Is Chua right? Is the idea of “racial democracy” in Venezuela only a myth? Yes, but only partially so. Chua is certainly right about beauty pageants, and about the correlation of lighter skin color with wealth. But, in Latin America ethnic segmentation was not as robust as in North America. Even prior to independence, the Spanish Crown put for sale cedulas de gracias al sacar, documents that, if bought, allowed darker-skinned people to be recognized as white. It seemed like the Spanish Crown implicitly accepted that money (and not so much skin color) speaks.
Ever since, this has been the dominant situation in Venezuela. It has indeed been a traditionally unequal society, but it is far more class-oriented than race-oriented. Whereas the United States was the country of many eugenicists and racial scientists, such things were extremely alien to the Venezuelan idiosyncrasy. Yes, those paintings with racial categories that Chua refers to, existed during Colonial times, but by the time of the revolutions in 1810, there was little concern with them, as indeed, as the example of the cedulas de gracias al sacar proves, with money, a person of mixed race could become white.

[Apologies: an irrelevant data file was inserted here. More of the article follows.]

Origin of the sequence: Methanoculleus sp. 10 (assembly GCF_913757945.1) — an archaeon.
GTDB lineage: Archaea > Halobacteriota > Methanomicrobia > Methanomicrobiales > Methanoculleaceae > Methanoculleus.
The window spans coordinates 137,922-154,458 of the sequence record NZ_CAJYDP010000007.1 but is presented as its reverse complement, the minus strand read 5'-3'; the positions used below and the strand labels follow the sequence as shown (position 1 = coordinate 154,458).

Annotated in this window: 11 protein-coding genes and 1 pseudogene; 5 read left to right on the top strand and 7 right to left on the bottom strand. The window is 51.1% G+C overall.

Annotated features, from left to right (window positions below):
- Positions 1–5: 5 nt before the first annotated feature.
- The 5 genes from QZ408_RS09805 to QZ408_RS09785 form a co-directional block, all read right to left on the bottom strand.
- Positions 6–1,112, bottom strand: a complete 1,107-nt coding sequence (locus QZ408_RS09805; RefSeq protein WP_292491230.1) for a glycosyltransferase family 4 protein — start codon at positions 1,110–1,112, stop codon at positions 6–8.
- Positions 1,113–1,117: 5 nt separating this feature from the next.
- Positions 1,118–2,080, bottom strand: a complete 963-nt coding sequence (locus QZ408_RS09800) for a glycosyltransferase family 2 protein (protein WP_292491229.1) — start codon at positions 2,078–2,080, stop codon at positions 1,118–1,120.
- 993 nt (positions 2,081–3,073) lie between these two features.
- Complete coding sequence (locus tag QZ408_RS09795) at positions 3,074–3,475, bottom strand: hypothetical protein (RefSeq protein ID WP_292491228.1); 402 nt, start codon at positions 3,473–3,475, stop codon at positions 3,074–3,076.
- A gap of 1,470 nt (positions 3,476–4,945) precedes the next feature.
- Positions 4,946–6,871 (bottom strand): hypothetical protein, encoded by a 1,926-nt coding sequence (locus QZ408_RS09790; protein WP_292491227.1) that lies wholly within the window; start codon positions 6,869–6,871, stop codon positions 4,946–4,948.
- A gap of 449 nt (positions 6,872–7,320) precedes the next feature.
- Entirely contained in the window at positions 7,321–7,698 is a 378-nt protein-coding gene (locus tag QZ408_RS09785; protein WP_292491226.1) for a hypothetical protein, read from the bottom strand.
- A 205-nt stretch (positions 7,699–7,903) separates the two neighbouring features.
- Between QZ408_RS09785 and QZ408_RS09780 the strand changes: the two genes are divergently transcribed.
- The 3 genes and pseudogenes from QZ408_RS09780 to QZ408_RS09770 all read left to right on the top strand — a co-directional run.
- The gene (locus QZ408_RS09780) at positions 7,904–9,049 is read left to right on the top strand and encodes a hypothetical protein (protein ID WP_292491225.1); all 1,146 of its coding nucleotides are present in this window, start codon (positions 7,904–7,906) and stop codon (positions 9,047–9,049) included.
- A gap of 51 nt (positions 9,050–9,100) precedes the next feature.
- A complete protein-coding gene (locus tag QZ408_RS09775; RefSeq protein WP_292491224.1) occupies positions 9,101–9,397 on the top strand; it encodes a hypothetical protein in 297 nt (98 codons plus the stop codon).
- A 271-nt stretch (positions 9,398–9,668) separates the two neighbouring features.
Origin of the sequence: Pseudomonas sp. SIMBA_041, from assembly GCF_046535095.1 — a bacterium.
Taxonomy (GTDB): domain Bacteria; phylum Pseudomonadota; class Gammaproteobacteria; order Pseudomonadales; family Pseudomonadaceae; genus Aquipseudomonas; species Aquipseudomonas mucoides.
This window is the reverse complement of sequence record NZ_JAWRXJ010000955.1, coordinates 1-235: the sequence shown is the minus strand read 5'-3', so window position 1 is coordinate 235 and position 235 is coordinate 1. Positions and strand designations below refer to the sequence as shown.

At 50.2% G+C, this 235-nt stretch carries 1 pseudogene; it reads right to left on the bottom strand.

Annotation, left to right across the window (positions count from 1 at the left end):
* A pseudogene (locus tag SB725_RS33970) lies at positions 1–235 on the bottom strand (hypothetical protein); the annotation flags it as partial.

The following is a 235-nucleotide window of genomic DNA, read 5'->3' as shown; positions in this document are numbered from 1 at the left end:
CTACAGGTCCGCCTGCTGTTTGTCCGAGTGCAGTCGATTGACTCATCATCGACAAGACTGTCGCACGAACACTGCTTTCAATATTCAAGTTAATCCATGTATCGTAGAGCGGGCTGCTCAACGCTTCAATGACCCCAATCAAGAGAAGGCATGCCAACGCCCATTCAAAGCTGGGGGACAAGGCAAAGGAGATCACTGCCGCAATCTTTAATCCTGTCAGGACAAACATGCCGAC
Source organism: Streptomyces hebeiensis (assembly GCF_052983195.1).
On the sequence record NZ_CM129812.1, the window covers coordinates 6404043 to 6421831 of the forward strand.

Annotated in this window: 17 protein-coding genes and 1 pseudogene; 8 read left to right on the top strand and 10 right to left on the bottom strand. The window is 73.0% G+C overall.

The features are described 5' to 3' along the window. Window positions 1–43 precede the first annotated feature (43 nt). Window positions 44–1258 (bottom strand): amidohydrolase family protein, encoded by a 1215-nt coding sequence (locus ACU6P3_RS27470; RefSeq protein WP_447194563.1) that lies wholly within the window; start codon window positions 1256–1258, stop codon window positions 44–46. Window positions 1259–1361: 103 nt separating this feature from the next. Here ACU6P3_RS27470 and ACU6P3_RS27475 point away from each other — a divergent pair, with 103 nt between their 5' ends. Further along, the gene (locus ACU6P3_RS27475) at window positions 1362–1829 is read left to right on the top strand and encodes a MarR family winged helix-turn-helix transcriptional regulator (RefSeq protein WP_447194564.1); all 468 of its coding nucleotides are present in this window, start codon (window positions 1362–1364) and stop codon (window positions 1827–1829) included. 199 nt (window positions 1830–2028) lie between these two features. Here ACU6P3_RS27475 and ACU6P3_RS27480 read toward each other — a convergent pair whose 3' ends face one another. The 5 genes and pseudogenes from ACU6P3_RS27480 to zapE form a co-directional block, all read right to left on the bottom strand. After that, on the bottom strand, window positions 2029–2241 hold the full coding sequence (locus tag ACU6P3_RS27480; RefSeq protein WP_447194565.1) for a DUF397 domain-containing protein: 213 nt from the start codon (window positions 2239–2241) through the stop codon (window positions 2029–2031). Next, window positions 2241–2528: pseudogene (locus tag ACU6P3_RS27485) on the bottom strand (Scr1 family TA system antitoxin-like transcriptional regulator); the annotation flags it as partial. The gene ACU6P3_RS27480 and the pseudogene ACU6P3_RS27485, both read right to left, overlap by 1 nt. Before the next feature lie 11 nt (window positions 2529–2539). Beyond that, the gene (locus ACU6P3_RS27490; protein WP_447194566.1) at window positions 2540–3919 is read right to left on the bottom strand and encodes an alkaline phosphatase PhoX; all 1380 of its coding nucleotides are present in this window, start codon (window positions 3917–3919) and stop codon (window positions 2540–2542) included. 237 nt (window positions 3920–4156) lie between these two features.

It is also true that Chavez tried to frame an ethnic confrontation. He certainly succeeded in instigating strife amongst Venezuelans, but it is not so clear that he managed to do so on the basis of race and ethnicity. Again, it was far more about socio-economic status, regardless of skin color. After all, Chavez’s self-proclaimed revolution was Bolivarian, and Simon Bolivar was of pure Spanish descent.
In fact, this may be another significant difference with North America, when it comes to ethnic relations. Although he was not entirely successful, Bolivar, as opposed to Washington, from the very start hoped to overcome ethnic differences and establish a color blind society. The builders of Venezuelan nationalism went to great lengths to construe a mixed race identity, and this is what schoolchildren of all colors have been taught in Venezuela for the past two centuries, even if it may be just be lip service. Whereas American nationalism did not care for African or aboriginal identities, Venezuelan nationalism did. Probably for this reason, Chavez’s appeals to racial confrontation did not prosper in Venezuela, despite his enormous popularity. Race and ethnicity are far more fluid in Venezuela than in the United States.
This is not to say that Venezuela is free of racism. Chua is certainly right in warning about the explosive potential of ethnic tensions and tribal politics, and Venezuela is not altogether free from this danger. But, for complex historical reasons, and despite a history of conquest, genocide and slavery, Venezuela’s race relations have not been as troublesome as in the United States. This is still little consolation for a country that, as Chua rightly notes, is undergoing a major humanitarian crisis.